This oceanic garbage patch is invisible to satellites, poorly understood by scientists and thought to be twice the size of France. And don’t think of it as a solid mass of “floating plastic” in the ocean, as is commonly assumed. Rather, it is a type of marine “soup”, of which the main ingredient in the water is floating plastic debris, much of it tiny fragments. Besides not being biodegradable, the further problem with plastic is that it “photodegrades”, meaning that it breaks down due to exposure to sunlight. Plastic can endure for thousands of years due to the reduced UV exposure and lower temperatures of marine habitats. Prolonged exposure to sunlight causes polymer chains to break down into smaller and smaller pieces, a process accelerated by physical friction, such as being blown across a beach or rolled by waves. This is especially prevalent in a marine environment, and therefore accounts for most of the tiny flecks and fragments in this ginormous “plastic soup” swirling around the Pacific.
The Great Pacific Garbage Patch was discovered in 1997 by Californian sailor, surfer and environmentalist Charles Moore. Heading home with his crew after competing in a sailing race in Hawaii, Moore decided to take a shortcut across the edge of the North Pacific usually avoided by sailors due to the doldrums. He was horrified at what he saw and later stated: “It took us a week to get across and there was always some plastic thing bobbing by … bottle caps, toothbrushes, Styrofoam cups, detergent bottles, pieces of polystyrene packaging and plastic bags. Half of it was just little chips that we couldn’t identify. It wasn’t a revelation so much as a gradual sinking feeling that something was terribly wrong here … ”
It is very telling that after a few more years of sampling ocean water in the gyre, Moore was able to conclude that 80 percent of marine plastic was initially discarded on land. UNEP studies concur with these findings. The wind blows plastic rubbish out of littered streets and landfills, and off garbage trucks on their way to landfills. This blowing plastic gets into rivers, streams and down stormwater drains, and then rides the tides and currents out to sea. Litter dropped by people at beaches is also a major source. The oceans on our doorstep here in southern Africa are the Indian and Atlantic; can anyone claim that those oceans aren’t similarly awash with the plastic detritus of Europe, Asia, the Americas and Africa? Richard Grant reported in The Telegraph how scientists estimate that there are approximately 46 000 pieces of plastic per square kilometre in the world’s oceans. The world’s oceans are literally drowning
You probably think the planet is made up of the atmosphere (air), hydrosphere (water), lithosphere (earth), cryosphere (ice), anthrosphere (human society) and biosphere (the part of the world that supports all life), correct? Think again. Enter the “plastisphere,” a term coined by marine biologist Erik Zettler to describe the creatures – like water skaters – who thrive in an environment with hard surfaces in the water. In the past, this was natural flotsam and jetsam in the water, and nearly all biodegradable; today it’s almost 90 percent plastic. The problem with this plastisphere is that it’s radically changing the balance of the marine ecosystem. As David Barnes, a lead author and researcher for the 2009 British Antarctic Survey report, wrote: “One of the most ubiquitous and long-lasting recent changes to the surface of our planet is the accumulation and fragmentation of plastics.”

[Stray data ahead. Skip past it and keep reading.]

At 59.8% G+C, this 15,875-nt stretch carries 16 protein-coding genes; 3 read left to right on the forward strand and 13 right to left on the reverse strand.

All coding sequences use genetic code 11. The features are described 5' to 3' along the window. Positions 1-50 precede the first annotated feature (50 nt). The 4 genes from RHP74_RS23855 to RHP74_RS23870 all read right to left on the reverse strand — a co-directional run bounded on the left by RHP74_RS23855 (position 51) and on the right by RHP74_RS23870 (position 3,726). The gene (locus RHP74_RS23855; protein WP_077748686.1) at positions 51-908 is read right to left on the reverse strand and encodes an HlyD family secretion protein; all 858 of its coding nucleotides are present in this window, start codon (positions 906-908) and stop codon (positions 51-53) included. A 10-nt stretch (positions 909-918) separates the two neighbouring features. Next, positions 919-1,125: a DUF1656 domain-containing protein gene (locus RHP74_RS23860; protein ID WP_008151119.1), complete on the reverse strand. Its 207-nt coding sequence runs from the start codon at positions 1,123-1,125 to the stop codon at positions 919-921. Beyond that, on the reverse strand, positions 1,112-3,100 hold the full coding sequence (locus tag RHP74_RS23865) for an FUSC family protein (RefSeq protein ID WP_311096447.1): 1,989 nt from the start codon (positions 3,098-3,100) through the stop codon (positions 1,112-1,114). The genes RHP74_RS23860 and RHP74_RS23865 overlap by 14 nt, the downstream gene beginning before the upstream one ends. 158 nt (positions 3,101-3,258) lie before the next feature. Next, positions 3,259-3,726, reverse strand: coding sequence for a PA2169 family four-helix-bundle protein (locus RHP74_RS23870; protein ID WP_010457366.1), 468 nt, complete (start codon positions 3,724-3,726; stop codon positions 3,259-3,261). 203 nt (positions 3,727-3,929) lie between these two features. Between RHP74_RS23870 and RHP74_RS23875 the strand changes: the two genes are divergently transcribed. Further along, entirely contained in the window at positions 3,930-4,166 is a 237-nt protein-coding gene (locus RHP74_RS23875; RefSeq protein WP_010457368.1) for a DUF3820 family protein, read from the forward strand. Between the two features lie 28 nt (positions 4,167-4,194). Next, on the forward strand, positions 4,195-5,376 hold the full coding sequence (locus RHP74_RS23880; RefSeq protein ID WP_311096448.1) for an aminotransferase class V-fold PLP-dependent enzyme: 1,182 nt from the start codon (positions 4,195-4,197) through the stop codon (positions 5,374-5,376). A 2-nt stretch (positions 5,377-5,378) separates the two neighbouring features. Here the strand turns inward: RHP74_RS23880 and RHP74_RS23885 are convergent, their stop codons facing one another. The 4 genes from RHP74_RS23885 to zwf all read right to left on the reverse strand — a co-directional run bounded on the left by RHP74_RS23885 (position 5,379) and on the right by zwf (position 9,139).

The French cultural theorist Paul Virilio observed that every new technology opens the possibility for a new form of “accident”. By inventing the motor car, for example, humanity created car crashes. By inventing the aeroplane, plane crashes were created, and so forth. So what of Leo Baekeland’s invention? Who is he? Back in the early 20th century, Baekeland, a Belgian chemist, was trying to mimic shellac, a natural polymer secreted by the Asian scale beetle, and which was used at the time to coat electrical wires. It was also very expensive. In 1909, he patented a mouldable hard plastic that he called Bakelite, derived from a condensation reaction of phenol (derived from coal tar) and formaldehyde, which he had invented in his garage in New York City and which made him a very rich man.
Chemists were soon experimenting with variations of this first synthetic polymer, breaking down the long hydrocarbon chains in crude petroleum into smaller ones and mixing them together, adding chlorine to get PVC, and introducing gas to get polystyrene. After World War II came the explosion in plastics in the form of acrylics, foam rubber, polythene, polyurethane, Plexiglass and many more. All of this thanks to the pioneering invention of Baekeland. But could Baekeland ever have imagined that this genius invention would result, a mere hundred years later, in the fact that plastic would outweigh plankton by six-to-one in the middle of the Pacific Ocean? Talk about an accident due to an invention.